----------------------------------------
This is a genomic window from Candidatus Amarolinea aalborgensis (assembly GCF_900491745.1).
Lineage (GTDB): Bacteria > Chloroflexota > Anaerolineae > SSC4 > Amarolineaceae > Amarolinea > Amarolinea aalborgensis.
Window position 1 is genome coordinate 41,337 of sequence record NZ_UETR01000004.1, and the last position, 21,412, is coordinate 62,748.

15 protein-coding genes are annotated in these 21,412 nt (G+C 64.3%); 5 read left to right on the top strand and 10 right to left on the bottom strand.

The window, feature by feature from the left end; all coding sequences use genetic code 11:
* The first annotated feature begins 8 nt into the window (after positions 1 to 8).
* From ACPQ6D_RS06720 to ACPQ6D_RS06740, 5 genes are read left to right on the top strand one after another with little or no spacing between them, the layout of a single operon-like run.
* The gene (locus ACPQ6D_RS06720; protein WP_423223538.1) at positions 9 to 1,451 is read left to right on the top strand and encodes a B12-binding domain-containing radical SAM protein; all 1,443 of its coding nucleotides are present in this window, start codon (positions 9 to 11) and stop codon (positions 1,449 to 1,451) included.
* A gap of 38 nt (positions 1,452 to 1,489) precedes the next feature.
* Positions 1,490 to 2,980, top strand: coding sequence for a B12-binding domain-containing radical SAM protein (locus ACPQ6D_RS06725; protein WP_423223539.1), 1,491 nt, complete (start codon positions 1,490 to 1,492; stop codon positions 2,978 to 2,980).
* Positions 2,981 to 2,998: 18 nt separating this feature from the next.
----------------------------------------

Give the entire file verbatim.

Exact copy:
This is a genomic window from Candidatus Amarolinea aalborgensis (assembly GCF_900491745.1).
Lineage (GTDB): Bacteria > Chloroflexota > Anaerolineae > SSC4 > Amarolineaceae > Amarolinea > Amarolinea aalborgensis.
Window position 1 is genome coordinate 41,337 of sequence record NZ_UETR01000004.1, and the last position, 21,412, is coordinate 62,748.

15 protein-coding genes are annotated in these 21,412 nt (G+C 64.3%); 5 read left to right on the top strand and 10 right to left on the bottom strand.

The window, feature by feature from the left end; all coding sequences use genetic code 11:
* The first annotated feature begins 8 nt into the window (after positions 1 to 8).
* From ACPQ6D_RS06720 to ACPQ6D_RS06740, 5 genes are read left to right on the top strand one after another with little or no spacing between them, the layout of a single operon-like run.
* The gene (locus ACPQ6D_RS06720; protein WP_423223538.1) at positions 9 to 1,451 is read left to right on the top strand and encodes a B12-binding domain-containing radical SAM protein; all 1,443 of its coding nucleotides are present in this window, start codon (positions 9 to 11) and stop codon (positions 1,449 to 1,451) included.
* A gap of 38 nt (positions 1,452 to 1,489) precedes the next feature.
* Positions 1,490 to 2,980, top strand: coding sequence for a B12-binding domain-containing radical SAM protein (locus ACPQ6D_RS06725; protein WP_423223539.1), 1,491 nt, complete (start codon positions 1,490 to 1,492; stop codon positions 2,978 to 2,980).
* Positions 2,981 to 2,998: 18 nt separating this feature from the next.